Town of Windermere residents now will reap the effects of a temporary solution to address traffic concerns along Oakdale Street — just not the solution they originally anticipated.
Town Council members approved a temporary roadway closure of East Eighth Avenue at Main Street and East Seventh Avenue at mid-block on the line between the commercial and residential parcels at their Tuesday, June 14, meeting.
Although the original business item on the agenda pertained to closing the southeastern quadrant of town at East Sixth Avenue, three of the four council members present, with Mayor Jim O’Brien absent and council member Molly Rose present on Zoom (allowing her to participate in discussion but not vote), voted to temporarily adopt the new plan, with Council Member Tony Davit dissenting.
GrayRobinson is set to draft a resolution for the council’s July meeting stating that the roadway closure would include closing off a portion of East Seventh Avenue just east of The Art Room and closing off East Eighth Avenue.
In addition, the resolution would include creating left-turn-only signage and a possible diversion barrier at East Ninth Avenue and Oakdale Street heading north and south, and closing off East 12th Avenue and Chase Road.
Residents along Oakdale Street have expressed issues with cut-through traffic, speeding, stop sign running and aggressive driving behaviors for years.
To review the situation, staff placed traffic devices along Oakdale Street. According to the town, the data collected indicated that drivers along Oakdale Street were within the 85th percentile — “the speed at or below which 85% of all vehicles are observed to travel under free-flowing conditions past a monitored point.”
Staff conducted public meetings to address residents’ concerns and develop solutions including two public workshops in April, a Long Range Planning Workshop in May, a Town Council Workshop in May and the Town Council meeting.
Although the traffic data didn’t show a speeding issue, staff said they took the perceptions of aggressive driving and cut-through driver negligence as a catalyst to create a solution.
After the public meetings, the idea to close off some access roads into the quadrant was proposed, and town staff brought the idea to the LRP for recommendation. The LRP moved forward with a recommendation to close off the following roads from East Sixth Avenue into the southeast quadrant: East Seventh Avenue, Bessie Street, Magnolia Street and Oakdale Street, as well as closing off East 12th Street and Main Street. The LRP then requested approval from the Town Council to implement the plan.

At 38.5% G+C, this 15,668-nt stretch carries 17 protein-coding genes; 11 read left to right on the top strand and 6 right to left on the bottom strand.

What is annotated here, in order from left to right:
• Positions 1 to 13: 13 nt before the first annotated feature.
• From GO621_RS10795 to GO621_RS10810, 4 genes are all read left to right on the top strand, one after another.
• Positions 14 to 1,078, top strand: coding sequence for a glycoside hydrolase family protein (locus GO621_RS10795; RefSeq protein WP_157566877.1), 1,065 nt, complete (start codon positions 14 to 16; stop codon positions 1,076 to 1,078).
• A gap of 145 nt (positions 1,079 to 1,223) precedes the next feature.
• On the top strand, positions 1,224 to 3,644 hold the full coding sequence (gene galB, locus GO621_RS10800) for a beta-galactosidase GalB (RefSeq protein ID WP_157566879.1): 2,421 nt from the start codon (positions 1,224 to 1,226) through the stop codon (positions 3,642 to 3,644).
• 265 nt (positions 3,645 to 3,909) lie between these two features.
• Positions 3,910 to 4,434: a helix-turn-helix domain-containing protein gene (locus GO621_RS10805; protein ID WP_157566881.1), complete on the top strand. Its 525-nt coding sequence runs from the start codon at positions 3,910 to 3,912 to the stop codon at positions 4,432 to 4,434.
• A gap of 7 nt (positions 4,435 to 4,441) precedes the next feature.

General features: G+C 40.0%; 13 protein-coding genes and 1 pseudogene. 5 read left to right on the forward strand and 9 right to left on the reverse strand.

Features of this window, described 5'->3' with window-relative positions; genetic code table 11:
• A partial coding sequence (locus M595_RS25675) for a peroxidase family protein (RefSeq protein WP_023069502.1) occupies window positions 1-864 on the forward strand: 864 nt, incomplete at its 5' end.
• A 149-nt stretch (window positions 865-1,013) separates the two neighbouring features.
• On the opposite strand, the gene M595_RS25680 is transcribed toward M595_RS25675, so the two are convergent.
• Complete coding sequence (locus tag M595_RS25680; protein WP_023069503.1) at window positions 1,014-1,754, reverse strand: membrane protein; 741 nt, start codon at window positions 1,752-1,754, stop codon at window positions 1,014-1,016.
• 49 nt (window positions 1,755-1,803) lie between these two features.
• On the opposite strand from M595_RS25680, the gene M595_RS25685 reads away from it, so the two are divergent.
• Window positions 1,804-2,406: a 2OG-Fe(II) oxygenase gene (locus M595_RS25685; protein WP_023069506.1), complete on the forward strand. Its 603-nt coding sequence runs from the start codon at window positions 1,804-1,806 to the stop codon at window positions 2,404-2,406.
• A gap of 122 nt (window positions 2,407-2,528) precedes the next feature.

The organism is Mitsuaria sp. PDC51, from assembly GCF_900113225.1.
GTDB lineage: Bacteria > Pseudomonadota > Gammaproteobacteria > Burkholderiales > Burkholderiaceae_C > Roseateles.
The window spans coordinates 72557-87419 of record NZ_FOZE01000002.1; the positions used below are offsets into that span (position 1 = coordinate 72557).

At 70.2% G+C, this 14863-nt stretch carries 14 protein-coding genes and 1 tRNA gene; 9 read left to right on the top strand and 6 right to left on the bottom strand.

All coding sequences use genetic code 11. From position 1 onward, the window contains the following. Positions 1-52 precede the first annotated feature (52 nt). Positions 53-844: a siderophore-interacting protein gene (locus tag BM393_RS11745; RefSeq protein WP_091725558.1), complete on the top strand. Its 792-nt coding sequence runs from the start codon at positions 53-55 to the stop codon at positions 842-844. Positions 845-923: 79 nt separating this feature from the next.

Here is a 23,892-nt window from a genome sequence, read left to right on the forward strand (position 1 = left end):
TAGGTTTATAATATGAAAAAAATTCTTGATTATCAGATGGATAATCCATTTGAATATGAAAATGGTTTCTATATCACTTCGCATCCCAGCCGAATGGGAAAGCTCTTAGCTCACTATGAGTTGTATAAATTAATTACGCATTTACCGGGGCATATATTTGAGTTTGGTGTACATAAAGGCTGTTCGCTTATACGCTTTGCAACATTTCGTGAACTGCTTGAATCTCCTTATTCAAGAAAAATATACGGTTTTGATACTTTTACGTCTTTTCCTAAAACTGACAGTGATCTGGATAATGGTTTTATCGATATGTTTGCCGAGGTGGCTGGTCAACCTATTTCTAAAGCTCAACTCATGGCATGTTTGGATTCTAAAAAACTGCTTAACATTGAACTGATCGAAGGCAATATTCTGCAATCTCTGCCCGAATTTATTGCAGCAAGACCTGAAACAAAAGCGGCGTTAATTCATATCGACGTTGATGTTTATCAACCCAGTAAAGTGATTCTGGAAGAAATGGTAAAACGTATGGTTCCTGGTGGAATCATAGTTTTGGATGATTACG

At the May 26 workshop, the LRP recommendation was presented, and council members concluded the recommendation should be brought to the June meeting for final consideration.
However, not all were in favor of the original proposed closures.
Windermere resident Martin Collins, who has lived in the town for more than 30 years, said the traffic study was inconclusive and better alternative solutions were available.
“The Oakdale residents are putting forward a solution that has the least impact on their neighborhood,” Collins said. “We do not know what the size of this potential problem is and what we are trying to fix. … Why are we shutting down our streets for something where we don’t know the size of the problem?”
Windermere resident John Hovey, whose family has lived on Bessie Street for more than 50 years, also had concerns.
“I think you have flawed data, I think you’re making a big mistake by closing anything right now, because there’s just not enough information,” he said. “You’re limiting the EMS response. You are extending their response time by blocking these streets. …If you block these streets there will be litigation brought to the front door of this town and everybody here will be responsible.”
At last week’s meeting, Council Member Bill Martini presented the alternate option to close East Eighth Avenue at Main Street and East Seventh Avenue at mid-block. He said the solution would be simpler to implement, less inconvenient for many and achieve the same results.
Council members Andy Williams and David agreed with the new proposition. Davit disagreed and said he was concerned about the lack of notification to residents as the issue expanded from the closure of a single area to many, as well as the lack of engineering.
Thirty days prior to implementation, Town Manager Robert Smith will work with staff to create message boards and social-media posts about the closures. In addition, town staff will coordinate with the local first response teams, USPS and solid waste management 30 days prior to the implementation.
Three months and six months after the plan is in place, the town will conduct a traffic analysis and hold public input workshops for residents. All complaints will be documented. If the program is successful, staff will draft an ordinance for permanent closures.